Book Forty: World War Z

This book keeps getting recommended to me, and I finally managed to find a slip of paper with the title on it and order it from the library. My recommenders turned out to be right, as it’s a pretty awesome book.

World War Z, for those of you who haven’t heard of it, is an oral history of the Zombie World War, collected Studs Terkel style and presented in several chunks covering various aspects of the Great Panic, the war, and the people who made decisions and were involved in the war on the front lines.  Brooks travels all over the world in search of people to interview, ranging from industrialists who capitalized on the early panic to the captains of submarines.

It holds up pretty well as what it’s supposed to be, except that a lot of interviews read like the same person, because, er, the entire book is written by one person, perhaps? A couple of weird little catch phrases kept turning up in people who weren’t related to each other, and had no good reason to repeat those phrases, and the wording was often suspiciously similar. Hey, it’s hard to write characters, let alone this many, don’t get me wrong, I just think the book could have been edited a bit better to eliminate this problem.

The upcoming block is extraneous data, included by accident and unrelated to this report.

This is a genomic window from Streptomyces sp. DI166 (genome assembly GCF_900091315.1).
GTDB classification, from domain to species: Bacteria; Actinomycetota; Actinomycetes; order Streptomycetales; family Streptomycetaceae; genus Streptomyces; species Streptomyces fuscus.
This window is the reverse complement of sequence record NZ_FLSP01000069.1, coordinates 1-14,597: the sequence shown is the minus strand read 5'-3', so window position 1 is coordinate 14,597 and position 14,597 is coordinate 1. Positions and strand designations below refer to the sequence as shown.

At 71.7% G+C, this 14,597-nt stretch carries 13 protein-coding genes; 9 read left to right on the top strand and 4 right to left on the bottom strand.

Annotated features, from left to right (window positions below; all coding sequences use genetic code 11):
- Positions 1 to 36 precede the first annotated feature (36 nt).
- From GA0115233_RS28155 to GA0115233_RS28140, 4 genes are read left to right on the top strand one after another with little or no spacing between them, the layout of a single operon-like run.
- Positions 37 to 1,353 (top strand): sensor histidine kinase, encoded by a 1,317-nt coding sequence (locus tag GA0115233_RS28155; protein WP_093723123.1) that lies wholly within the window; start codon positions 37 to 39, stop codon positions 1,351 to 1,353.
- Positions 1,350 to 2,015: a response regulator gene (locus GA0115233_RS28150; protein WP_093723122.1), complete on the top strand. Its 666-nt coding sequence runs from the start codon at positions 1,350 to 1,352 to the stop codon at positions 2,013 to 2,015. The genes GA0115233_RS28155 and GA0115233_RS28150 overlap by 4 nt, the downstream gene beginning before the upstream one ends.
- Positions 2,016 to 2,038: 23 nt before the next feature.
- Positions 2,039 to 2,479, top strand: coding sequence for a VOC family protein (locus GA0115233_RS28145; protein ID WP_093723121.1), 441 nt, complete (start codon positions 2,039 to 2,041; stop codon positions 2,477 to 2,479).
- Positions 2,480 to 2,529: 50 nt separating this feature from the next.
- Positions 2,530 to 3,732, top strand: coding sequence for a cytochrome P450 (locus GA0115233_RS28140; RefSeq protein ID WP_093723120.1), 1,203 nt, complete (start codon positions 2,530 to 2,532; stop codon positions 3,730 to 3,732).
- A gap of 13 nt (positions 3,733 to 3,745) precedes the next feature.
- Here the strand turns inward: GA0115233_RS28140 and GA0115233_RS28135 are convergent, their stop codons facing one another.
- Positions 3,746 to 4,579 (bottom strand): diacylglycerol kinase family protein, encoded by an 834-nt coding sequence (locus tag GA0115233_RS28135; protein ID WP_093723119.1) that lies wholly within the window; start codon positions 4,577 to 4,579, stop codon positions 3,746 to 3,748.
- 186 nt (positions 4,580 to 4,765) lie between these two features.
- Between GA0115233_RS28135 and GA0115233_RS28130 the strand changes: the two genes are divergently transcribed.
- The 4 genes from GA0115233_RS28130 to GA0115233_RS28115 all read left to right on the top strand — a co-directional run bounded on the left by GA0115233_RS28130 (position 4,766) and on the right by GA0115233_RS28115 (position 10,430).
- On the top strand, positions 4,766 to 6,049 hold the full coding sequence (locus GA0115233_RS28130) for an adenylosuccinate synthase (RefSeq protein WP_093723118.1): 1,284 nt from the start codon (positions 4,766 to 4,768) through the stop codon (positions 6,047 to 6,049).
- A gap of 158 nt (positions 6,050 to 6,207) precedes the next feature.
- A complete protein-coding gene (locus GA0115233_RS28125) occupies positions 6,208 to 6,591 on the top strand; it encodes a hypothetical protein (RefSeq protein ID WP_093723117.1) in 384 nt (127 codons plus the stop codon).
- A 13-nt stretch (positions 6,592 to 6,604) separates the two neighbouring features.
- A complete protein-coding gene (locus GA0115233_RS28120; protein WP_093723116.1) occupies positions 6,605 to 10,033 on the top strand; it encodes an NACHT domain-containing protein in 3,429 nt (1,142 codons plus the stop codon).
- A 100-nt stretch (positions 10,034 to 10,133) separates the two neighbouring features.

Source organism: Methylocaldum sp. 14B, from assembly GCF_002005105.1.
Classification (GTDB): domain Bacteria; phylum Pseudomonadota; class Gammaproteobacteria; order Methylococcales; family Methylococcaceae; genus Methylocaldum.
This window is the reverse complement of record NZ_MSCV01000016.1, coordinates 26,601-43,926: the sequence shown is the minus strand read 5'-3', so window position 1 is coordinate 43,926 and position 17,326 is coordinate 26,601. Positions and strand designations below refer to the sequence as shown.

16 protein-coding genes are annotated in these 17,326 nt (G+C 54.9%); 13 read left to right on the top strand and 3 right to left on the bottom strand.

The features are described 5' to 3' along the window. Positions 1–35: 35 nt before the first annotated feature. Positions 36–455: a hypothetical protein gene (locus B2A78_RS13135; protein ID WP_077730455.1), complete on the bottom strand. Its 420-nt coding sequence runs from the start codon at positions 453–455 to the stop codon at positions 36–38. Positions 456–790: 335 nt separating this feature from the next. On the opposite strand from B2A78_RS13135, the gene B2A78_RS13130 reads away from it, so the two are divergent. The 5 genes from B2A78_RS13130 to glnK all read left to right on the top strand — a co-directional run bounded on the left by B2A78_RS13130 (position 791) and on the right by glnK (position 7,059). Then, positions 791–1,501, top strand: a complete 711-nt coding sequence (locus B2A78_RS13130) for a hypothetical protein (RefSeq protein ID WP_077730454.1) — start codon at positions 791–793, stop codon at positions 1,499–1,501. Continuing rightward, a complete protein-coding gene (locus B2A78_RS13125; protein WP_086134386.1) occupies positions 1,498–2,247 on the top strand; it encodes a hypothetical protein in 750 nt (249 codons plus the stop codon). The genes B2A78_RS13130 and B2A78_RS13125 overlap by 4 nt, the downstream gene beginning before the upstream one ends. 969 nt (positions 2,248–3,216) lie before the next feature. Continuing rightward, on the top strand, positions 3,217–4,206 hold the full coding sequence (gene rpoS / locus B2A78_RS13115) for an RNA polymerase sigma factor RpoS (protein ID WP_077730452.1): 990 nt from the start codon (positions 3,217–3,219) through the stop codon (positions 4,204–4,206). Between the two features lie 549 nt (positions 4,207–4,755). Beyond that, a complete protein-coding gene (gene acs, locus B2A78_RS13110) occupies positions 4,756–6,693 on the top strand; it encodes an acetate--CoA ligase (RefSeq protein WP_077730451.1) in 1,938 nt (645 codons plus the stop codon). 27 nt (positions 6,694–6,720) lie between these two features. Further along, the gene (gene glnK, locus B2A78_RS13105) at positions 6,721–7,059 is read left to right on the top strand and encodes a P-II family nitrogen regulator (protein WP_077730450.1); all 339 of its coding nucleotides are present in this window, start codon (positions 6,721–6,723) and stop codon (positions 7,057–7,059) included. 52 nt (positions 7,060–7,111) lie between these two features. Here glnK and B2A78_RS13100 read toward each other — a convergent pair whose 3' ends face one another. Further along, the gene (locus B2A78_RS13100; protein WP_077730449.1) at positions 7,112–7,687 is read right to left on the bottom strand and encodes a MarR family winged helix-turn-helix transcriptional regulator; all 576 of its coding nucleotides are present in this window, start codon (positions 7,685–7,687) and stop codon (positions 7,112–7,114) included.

Also, a lot of the interviews were a little bit too expository, feeling a bit stiff and unrealistic. And some of them were especially annoying because the author set up foreshadowing a bit too neatly, feeding his characters lines such as “after what happened to me,” and making them evasive about things in the beginning of an interview and suddenly wildly talkative about them. As a result, some of the book felt extremely artificial to me.

For what it is, it’s a pretty good book, and if you happen to know someone who is obsessed with zombies, they might really dig it. I will admit to some interest in the zombie community, so I got a kick out of it, at least.

Demographics:

World War Z, by Max Brooks. Published 2006, 342 pages. Fiction.